I haven’t been in the smaller room more’n a minute when a roar erupts from outside. A chant is starting, but I cannot make it out. Something about rights, or anti-soldier, or some anarchist shit, I don’t know. All’s I can say is that it causes a flash of worry over all the pale, cowled faces in the room with me. The sisters look from one to the next, their secret society hand sign flashing in their sleeves to each other. Best I can figure, this isn’t the first time such has happened, and knowing how the border wars are going, weren’t like as to be the last. People get ornery when the food stipend stops coming out but the palace still holds its fancy dinners and all. What with the Cornucopia in the Great Hall, you’d think it’d be easy enough to feed this whole damned world, but the Blessing has been a long time coming back, and the Priestesses haven’t heard much word from the higher ups in Central Allerhan in some time. Least not as I heard it.
There is some more frantic hand wiggling, and then I am led into a tiny room off to the side of the main entryway. In there is just myself, a desk, a couple of ratty chairs, and a severe looking woman decked out in her Moonday best black robes. A New Moon Sister, pale as her dark complexion would allow, her arms exposed to the elbows and all bangled with scrying gems and the like. She strikes quite the imposing figure, especially when she smiles with her soot-black teeth and gestures for me to sit. And sit I do, you don’t refuse a New Mooner, not lest you want to end up the wrong side of their scythes at any rate. She gives me the thrice over, clears her throat, and speaks:
“You don’t have the sign of a child in you, girl. You don’t much look like you make it out of the slums very often at that. So what I am wondering is,” here she clears her throat, “why have you bothered to show up in my glass this rainy morning? Why has the Mother refused to show me why you come to petition the Sisters?” She steeples her fingers and looks at me over the tips, her black eyes impassive, but knowing.
“Well, sir, Sister…” My words fail under her stare, withered up and dry in my throat. I begin to sweat, and fidget with a few stray hairs fallen down in front of my right eye, tucking them behind my ear. “Sister, I think I’m in a world of trouble, and rightly as you said, not in the family way.”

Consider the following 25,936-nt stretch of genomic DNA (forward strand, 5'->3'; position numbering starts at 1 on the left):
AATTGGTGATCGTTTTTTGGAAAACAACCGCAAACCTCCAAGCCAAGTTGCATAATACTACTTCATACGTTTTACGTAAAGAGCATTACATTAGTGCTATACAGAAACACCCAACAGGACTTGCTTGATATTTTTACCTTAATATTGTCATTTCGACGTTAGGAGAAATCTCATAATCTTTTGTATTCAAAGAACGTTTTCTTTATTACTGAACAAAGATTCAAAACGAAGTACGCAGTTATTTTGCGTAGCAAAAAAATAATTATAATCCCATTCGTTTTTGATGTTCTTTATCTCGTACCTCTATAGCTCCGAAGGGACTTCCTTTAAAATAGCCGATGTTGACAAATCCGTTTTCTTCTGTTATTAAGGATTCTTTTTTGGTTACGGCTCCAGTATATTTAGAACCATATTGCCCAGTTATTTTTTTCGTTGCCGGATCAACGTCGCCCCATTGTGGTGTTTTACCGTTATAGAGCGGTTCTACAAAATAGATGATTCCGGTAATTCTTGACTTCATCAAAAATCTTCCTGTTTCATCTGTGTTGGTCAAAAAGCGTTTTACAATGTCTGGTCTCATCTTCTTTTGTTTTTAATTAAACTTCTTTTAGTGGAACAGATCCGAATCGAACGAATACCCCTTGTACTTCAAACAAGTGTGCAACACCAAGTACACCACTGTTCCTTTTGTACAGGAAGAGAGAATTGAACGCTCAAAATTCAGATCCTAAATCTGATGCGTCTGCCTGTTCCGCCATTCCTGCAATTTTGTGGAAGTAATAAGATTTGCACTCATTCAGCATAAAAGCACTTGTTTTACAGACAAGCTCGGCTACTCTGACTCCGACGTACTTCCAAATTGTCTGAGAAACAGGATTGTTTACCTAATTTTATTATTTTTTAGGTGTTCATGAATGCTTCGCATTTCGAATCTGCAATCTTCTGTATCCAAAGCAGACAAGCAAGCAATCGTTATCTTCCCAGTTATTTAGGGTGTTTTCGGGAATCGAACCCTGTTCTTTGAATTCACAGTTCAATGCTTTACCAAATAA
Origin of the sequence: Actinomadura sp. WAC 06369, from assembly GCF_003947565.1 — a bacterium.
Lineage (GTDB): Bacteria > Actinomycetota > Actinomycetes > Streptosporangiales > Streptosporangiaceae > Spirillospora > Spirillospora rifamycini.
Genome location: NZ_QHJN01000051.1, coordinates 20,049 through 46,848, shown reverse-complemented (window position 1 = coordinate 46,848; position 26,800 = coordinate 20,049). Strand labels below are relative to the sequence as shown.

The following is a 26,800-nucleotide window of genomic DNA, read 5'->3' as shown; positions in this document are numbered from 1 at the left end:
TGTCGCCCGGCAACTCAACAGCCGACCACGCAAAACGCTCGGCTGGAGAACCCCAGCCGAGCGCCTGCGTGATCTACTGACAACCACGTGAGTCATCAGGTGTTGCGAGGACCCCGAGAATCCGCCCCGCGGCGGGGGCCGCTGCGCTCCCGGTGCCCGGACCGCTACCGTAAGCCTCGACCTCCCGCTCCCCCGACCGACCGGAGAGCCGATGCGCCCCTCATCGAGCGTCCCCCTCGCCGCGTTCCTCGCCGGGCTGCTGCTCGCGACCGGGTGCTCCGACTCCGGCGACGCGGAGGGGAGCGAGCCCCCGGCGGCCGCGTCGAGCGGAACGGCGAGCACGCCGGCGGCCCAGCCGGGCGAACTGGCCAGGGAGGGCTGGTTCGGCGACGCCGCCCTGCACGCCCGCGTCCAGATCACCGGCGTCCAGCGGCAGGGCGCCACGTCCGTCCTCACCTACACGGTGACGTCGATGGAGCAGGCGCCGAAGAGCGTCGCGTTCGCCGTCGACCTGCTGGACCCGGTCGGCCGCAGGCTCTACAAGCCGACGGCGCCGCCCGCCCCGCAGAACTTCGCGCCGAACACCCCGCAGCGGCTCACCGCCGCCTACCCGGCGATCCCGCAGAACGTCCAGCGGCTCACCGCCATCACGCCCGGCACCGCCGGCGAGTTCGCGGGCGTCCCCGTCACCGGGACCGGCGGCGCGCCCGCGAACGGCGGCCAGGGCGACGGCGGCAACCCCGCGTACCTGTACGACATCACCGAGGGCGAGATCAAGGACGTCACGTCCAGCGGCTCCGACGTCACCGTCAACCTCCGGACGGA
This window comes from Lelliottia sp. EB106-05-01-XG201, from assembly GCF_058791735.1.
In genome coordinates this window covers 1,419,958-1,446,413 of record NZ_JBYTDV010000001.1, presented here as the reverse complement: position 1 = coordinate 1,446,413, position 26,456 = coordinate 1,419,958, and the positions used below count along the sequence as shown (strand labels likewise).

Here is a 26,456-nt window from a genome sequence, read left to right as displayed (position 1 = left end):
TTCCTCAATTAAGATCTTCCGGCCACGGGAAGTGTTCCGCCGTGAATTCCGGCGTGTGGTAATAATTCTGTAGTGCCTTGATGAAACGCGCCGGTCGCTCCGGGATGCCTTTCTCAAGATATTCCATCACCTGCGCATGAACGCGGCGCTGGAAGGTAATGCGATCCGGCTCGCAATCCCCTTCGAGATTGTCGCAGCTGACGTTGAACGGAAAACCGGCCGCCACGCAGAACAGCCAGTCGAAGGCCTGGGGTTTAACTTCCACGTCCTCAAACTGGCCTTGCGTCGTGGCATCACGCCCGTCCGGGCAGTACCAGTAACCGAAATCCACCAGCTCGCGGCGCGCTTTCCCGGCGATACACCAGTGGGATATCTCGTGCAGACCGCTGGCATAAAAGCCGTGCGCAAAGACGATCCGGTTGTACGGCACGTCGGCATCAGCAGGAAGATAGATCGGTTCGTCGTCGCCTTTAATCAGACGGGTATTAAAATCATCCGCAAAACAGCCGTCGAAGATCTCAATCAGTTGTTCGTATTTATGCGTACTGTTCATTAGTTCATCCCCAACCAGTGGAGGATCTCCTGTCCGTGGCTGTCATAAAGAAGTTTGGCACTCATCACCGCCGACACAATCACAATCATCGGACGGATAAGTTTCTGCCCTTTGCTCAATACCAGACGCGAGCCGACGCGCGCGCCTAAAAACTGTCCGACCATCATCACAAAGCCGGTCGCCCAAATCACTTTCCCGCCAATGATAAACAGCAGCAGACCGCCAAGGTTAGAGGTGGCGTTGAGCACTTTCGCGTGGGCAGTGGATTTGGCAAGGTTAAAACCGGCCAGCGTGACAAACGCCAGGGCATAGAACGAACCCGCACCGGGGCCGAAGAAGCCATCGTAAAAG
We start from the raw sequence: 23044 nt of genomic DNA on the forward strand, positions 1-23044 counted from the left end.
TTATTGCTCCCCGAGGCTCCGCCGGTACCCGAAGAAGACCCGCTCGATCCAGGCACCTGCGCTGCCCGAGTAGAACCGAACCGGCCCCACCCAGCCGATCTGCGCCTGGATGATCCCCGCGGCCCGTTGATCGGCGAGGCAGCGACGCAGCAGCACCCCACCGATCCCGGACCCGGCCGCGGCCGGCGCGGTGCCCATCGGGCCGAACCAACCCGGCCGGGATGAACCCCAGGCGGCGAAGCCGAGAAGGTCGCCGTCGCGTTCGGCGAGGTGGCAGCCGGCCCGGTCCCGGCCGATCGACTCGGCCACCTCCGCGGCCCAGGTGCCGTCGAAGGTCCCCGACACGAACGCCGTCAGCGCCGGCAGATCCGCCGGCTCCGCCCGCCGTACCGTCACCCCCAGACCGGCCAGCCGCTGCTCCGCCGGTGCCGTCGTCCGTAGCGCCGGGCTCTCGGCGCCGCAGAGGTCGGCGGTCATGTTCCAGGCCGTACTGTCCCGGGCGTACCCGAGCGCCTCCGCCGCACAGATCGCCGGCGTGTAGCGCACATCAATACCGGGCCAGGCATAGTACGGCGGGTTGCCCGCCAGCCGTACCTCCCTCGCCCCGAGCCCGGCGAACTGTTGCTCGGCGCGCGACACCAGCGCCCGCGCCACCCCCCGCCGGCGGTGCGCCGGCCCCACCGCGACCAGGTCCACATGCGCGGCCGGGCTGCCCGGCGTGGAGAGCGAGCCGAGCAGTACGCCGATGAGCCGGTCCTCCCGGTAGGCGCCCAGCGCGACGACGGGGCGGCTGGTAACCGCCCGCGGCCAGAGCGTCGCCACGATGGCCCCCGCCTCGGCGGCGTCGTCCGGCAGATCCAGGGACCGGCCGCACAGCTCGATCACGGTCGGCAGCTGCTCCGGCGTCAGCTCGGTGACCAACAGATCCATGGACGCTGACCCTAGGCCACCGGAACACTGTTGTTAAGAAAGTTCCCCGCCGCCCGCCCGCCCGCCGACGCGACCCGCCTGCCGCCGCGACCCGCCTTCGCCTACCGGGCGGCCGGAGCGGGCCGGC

She continues to look at me, saying nothing. It feels like she is drawing the words out from the back of my mind, by force.
“I woke up this morning next to a dead soldier. I don’t know how she died, or why I didn’t hear anything happening, but Mother save me, I am sure to have a price on my head the moment they put it all together.” It comes out in a rush, unbidden, my words choked and hurried. I shiver slightly when she smiles again at me.
“So that’s it, then? A matter of death and disquiet.” She doesn’t break eye contact, but something changes, and my back is less rigid, my breathing more relaxed. “This soldier, what was her name? The world is dark to me.”
“They don’t give ‘em to us, Sister, not usually. We don’t run the kind of business what likes to leave a paper trail, yeah?”
She nods, and finally looks away. She stares at a bangle on her wrist, her brow wrinkled with concentration. Her lips begin to move and I feel the hairs on my arms and the back of my neck stand on end. There’s magics going on, and it isn’t the kind that knits up a wound. More like the feel of that what makes ‘em. I can’t make out the words she’s saying, but the room grows colder, and colder, until I start up a shiver in my chair, and my breath comes out like steam heat in winter. This is the magic of the Dead God she’s using. Or more like as not the Dead Moon he speared into the vault of the sky when the world was young. The chill aches its way into my bones, and it feels like they will crack. Still she chants, still she stares, until it feels as though I’m going to break from the inside out.
And just as sudden as it began it all stops, she is looking at me, and I am sweating like a whore at a meeting with a Sister of Mercy. She actually looks worried, and I can’t imagine that it bodes any kind of well for me.
“Oh child,” she says quietly, almost sympathetically. “Oh, child, you are in a world of peril. You’ve gone and killed a Queensguard.”